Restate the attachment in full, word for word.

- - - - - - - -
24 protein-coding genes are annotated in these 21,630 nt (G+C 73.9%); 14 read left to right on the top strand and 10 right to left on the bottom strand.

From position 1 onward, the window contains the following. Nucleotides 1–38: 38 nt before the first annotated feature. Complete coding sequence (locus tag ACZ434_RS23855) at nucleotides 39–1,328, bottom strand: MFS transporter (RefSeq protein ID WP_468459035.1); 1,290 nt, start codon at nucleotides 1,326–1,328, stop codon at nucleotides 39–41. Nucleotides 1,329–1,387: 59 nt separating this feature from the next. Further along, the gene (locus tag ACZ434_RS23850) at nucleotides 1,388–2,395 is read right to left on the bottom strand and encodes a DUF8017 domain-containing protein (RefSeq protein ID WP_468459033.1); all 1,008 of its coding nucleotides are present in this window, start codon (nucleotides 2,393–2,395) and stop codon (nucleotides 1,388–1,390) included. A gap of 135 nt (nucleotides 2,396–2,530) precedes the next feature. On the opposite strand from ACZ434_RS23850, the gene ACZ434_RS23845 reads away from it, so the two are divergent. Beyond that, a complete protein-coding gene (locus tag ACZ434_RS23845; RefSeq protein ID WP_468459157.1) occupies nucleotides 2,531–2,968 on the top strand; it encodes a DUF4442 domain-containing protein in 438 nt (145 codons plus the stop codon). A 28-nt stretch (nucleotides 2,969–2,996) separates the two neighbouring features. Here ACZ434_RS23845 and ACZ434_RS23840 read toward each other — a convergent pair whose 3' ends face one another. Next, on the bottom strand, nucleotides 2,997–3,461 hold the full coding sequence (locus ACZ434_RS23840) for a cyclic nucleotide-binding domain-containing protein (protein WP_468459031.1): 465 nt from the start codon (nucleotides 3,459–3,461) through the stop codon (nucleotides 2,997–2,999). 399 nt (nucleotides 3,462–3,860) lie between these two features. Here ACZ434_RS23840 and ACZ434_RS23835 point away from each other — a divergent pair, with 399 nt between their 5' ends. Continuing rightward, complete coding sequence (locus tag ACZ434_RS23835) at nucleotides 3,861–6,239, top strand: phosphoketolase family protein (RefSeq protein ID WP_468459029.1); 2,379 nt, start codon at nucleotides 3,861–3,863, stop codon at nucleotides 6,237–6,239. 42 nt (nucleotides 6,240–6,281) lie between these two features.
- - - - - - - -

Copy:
24 protein-coding genes are annotated in these 21,630 nt (G+C 73.9%); 14 read left to right on the top strand and 10 right to left on the bottom strand.

From position 1 onward, the window contains the following. Nucleotides 1–38: 38 nt before the first annotated feature. Complete coding sequence (locus tag ACZ434_RS23855) at nucleotides 39–1,328, bottom strand: MFS transporter (RefSeq protein ID WP_468459035.1); 1,290 nt, start codon at nucleotides 1,326–1,328, stop codon at nucleotides 39–41. Nucleotides 1,329–1,387: 59 nt separating this feature from the next. Further along, the gene (locus tag ACZ434_RS23850) at nucleotides 1,388–2,395 is read right to left on the bottom strand and encodes a DUF8017 domain-containing protein (RefSeq protein ID WP_468459033.1); all 1,008 of its coding nucleotides are present in this window, start codon (nucleotides 2,393–2,395) and stop codon (nucleotides 1,388–1,390) included. A gap of 135 nt (nucleotides 2,396–2,530) precedes the next feature. On the opposite strand from ACZ434_RS23850, the gene ACZ434_RS23845 reads away from it, so the two are divergent. Beyond that, a complete protein-coding gene (locus tag ACZ434_RS23845; RefSeq protein ID WP_468459157.1) occupies nucleotides 2,531–2,968 on the top strand; it encodes a DUF4442 domain-containing protein in 438 nt (145 codons plus the stop codon). A 28-nt stretch (nucleotides 2,969–2,996) separates the two neighbouring features. Here ACZ434_RS23845 and ACZ434_RS23840 read toward each other — a convergent pair whose 3' ends face one another. Next, on the bottom strand, nucleotides 2,997–3,461 hold the full coding sequence (locus ACZ434_RS23840) for a cyclic nucleotide-binding domain-containing protein (protein WP_468459031.1): 465 nt from the start codon (nucleotides 3,459–3,461) through the stop codon (nucleotides 2,997–2,999). 399 nt (nucleotides 3,462–3,860) lie between these two features. Here ACZ434_RS23840 and ACZ434_RS23835 point away from each other — a divergent pair, with 399 nt between their 5' ends. Continuing rightward, complete coding sequence (locus tag ACZ434_RS23835) at nucleotides 3,861–6,239, top strand: phosphoketolase family protein (RefSeq protein ID WP_468459029.1); 2,379 nt, start codon at nucleotides 3,861–3,863, stop codon at nucleotides 6,237–6,239. 42 nt (nucleotides 6,240–6,281) lie between these two features.